Anne Robertson

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The world is on edge right now. Troops muster, missiles fly; hate and violence cast a pall of fear at home and abroad. We feel a sense of unity with those who share our views on world events but more divided than ever from those who don't. New alliances are made but often at the high cost of once-cherished relationships that now lie in the dust.

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Sermon on the mount

Christians make a big deal out of "discipleship." We claim that we are disciples of Jesus and most churches consider the call of Jesus to "Go into all the world and make disciples" (Matthew 28:19) to be at the heart of their mission. Our discipleship doesn't seem to be showing.

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A dark pit

"For you do not give me up to Sheol, or let your faithful one see the Pit."    --Psalm 16:10

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Grandma Robertson was best known for her compassion toward wasps. She fed them. Sugar water. On her finger. She accepted their stings as merely ignorance on their part, and even when she fell into a nest of them and was stung all over her body, she maintained their goodness and innocence. The only thing Grandma loved more than wasps were her flower gardens, which she tended from dawn until after dark.

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The Communion of Saints Tapestry by John Nava

Last summer, the house I grew up in went on the market and I went to an open house. Things had changed, of course. Some of the changes were intentional, but mostly the house and lovely grounds were simply showing their age.  Small trees were large trees, the basketball court was like an archaeological discovery in a jungle overgrowth.  The apple orchard was gone.

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I mourn for the French in these days of fear and grief after the attacks on satirical magazine Charlie Hebdo.  I share their outrage at being attacked and killed for acts of self-expression, and I agree that two of the rights that are foundational to a democracy are freedom of speech and freedom of the press.  I support those principles and am exercising that right even now, as I write this blog.  Attacks on liberty of any kind are always something that deserve a full-throated response if society and the individuals within it are to grow and thrive.

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Crucifixion painting by Anthony van Dyck circa 1622

As I wrote my new book, Introducing the New Testament, one thing became increasingly clear to me.   As I wrote about Jesus the man, Jesus the Jewish rabbi, and Jesus the Christ I realized that although we Christians revere Jesus as the Christ and learn to live our lives through the teaching of Jesus the rabbi, we sing songs like "Oh, How I Love Jesus" because of Jesus the man.  And that emotion is thoroughly rooted in Good Friday.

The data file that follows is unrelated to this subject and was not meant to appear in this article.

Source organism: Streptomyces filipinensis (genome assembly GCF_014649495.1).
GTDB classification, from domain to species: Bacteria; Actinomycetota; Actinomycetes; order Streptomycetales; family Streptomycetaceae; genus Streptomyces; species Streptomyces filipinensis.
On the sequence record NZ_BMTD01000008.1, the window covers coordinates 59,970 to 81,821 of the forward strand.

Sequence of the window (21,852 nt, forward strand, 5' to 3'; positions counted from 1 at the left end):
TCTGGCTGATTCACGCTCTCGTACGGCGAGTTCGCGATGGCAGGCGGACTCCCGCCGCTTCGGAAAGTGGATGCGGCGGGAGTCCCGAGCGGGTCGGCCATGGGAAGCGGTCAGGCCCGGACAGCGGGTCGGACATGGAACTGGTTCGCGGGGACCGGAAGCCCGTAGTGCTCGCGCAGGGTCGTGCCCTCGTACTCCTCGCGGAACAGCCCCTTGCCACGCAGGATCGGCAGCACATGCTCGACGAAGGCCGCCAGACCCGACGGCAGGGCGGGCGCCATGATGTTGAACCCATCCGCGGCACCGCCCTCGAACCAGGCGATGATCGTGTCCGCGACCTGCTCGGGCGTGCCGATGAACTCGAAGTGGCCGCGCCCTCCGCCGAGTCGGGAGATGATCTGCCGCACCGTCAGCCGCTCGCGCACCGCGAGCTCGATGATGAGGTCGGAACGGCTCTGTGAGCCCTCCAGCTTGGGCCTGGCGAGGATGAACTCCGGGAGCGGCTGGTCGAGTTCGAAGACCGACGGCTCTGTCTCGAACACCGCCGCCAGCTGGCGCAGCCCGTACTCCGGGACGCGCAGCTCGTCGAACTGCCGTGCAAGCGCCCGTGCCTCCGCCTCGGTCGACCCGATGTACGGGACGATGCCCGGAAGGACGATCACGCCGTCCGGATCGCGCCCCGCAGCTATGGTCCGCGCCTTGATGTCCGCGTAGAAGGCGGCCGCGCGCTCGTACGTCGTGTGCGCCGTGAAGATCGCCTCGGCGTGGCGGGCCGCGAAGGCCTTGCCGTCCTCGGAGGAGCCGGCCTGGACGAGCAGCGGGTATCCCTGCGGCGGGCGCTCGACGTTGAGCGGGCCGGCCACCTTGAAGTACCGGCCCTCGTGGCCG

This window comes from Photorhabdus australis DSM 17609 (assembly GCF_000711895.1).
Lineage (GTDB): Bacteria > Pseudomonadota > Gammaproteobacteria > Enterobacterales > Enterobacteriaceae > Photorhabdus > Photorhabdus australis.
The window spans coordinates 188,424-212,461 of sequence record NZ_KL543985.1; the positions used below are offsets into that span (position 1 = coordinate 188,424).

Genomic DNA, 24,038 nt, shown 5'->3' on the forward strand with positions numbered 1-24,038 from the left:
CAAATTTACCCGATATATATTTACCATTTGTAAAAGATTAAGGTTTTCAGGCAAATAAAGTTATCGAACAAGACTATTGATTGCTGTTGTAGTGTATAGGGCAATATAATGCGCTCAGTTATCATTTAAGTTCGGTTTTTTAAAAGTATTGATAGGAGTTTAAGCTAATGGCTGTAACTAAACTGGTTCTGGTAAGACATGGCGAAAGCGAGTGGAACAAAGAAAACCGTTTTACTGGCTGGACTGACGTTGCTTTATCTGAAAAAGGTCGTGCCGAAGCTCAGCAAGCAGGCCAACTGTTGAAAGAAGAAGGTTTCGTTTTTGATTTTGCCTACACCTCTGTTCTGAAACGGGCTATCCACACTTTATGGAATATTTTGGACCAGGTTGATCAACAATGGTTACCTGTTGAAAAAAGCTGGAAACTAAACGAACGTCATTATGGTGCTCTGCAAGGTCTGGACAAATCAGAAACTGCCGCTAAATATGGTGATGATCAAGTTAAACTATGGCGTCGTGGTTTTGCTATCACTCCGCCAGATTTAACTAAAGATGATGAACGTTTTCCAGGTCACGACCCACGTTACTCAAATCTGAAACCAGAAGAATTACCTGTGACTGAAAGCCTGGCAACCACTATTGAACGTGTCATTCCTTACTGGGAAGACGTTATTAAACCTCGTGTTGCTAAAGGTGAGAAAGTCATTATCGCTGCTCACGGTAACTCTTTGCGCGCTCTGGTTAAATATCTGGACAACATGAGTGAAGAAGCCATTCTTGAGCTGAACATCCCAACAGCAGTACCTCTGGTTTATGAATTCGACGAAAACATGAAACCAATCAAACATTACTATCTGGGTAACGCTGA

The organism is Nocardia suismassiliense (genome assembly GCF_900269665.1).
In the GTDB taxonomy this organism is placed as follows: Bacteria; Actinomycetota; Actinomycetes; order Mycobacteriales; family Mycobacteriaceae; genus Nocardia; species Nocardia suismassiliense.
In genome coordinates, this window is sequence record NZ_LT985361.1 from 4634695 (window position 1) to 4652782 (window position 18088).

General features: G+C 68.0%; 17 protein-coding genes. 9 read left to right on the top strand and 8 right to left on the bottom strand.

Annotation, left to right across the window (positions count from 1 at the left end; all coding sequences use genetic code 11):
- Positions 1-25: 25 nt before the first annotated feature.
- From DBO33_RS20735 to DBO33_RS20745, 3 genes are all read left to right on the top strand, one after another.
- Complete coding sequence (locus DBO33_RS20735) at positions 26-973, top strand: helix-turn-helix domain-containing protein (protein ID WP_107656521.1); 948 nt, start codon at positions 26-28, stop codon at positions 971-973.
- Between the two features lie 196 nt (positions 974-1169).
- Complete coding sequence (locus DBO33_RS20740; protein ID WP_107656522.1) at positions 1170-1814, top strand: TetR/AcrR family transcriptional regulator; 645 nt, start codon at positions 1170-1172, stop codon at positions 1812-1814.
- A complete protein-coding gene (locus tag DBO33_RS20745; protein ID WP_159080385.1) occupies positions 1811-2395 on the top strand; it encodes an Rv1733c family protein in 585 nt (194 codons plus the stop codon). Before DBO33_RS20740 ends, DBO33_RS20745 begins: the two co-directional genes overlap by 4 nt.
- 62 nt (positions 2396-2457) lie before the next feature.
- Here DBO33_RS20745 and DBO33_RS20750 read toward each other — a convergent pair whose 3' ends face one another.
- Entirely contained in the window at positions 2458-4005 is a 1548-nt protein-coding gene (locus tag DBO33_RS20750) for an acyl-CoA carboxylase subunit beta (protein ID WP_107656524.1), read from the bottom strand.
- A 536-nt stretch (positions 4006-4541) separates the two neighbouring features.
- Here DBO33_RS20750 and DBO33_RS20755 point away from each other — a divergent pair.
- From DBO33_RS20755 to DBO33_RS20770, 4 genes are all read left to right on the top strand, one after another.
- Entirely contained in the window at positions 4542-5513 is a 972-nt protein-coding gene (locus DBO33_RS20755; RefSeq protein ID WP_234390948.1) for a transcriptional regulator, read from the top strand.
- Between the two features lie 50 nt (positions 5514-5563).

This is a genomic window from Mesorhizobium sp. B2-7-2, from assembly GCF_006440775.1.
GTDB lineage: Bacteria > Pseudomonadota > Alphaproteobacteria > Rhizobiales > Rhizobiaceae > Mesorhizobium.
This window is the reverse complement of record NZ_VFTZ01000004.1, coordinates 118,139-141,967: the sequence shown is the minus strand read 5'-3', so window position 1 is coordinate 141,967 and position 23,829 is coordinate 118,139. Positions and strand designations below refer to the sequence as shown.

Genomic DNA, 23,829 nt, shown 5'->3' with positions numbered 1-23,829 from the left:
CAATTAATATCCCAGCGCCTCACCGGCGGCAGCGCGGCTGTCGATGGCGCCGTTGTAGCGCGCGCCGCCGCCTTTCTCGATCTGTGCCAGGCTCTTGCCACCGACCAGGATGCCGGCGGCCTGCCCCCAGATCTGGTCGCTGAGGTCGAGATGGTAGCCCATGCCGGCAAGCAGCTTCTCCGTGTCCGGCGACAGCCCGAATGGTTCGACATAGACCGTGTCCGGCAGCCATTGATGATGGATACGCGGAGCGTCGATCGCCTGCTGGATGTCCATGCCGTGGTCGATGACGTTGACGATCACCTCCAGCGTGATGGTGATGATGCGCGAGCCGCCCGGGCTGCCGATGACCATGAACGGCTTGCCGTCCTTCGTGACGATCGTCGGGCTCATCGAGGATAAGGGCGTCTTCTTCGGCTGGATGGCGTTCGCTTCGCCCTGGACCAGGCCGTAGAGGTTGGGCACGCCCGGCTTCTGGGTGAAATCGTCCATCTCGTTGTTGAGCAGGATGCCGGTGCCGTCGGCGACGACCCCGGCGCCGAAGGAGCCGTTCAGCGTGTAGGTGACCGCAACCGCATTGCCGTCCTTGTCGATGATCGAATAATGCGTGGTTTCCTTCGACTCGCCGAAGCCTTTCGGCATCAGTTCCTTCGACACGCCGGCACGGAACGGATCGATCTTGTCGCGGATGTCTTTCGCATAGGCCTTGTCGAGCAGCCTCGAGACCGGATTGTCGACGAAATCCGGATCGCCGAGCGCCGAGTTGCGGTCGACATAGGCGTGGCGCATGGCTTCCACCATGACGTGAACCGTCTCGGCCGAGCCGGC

While Good Friday church attendance makes clear that most people would like to avoid the dark and horror of crucifixion and go straight to the Hallelujah's of Easter morning, we don't, in the end, love Jesus becaues he was resurrected.  We love Jesus because he died. 

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Cardinal Sean O'Malley and Rev. Anne Robertson (George Martell/Pilot New Media)

THE HISTORY

Fifty years ago, as Vatican II was sending the ecumenical spirit soaring, Cardinal Richard Cushing was invited to speak at the Sudbury United Methodist Church.  In that new spirit of Protestants and Catholics getting along, he accepted the invitation and gave the gathered congregation of Protestants and Catholics about 90 minutes of his best stuff.

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The following sermons comprise a series on The Apostles' Creed that I preached at St. John's United Methodist Church in Dover, NH in 2004.  You can read about the origins and history of the creed here.

Below is the text of the creed.  I have linked each line to the sermon about that line.  There are twelve sermons total. (Note that the first line contains two links.)

 

 

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John 20:1-9, 19-31; 1 Cor. 15:33-49

If you have been with us for the past few months, you know that this morning we arrive at the end of a long discussion of the Apostle's Creed. Line by line we have examined the teachings of the Christian faith and here, on Easter morning, we reach both the end of the Creed and the beginning of faith...the resurrection of the body and the life everlasting.